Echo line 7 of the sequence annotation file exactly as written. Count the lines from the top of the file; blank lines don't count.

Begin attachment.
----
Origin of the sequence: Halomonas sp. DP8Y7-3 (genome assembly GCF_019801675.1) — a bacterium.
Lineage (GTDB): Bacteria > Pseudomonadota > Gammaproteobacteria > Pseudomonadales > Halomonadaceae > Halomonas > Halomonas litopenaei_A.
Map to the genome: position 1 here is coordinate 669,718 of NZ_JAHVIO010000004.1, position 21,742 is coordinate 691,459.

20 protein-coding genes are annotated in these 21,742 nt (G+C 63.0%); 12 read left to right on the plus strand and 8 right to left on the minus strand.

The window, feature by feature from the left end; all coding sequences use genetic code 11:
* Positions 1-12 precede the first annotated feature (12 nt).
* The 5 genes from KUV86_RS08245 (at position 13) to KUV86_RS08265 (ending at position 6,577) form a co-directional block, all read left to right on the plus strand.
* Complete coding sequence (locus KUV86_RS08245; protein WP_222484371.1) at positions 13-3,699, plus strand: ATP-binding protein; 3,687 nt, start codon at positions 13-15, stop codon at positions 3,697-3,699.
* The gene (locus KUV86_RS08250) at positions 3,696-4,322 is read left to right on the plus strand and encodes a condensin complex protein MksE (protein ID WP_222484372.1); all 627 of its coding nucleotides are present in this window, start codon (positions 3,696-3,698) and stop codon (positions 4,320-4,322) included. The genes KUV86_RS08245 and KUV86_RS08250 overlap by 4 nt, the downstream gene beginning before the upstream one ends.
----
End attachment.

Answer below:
* The 5 genes from KUV86_RS08245 (at position 13) to KUV86_RS08265 (ending at position 6,577) form a co-directional block, all read left to right on the plus strand.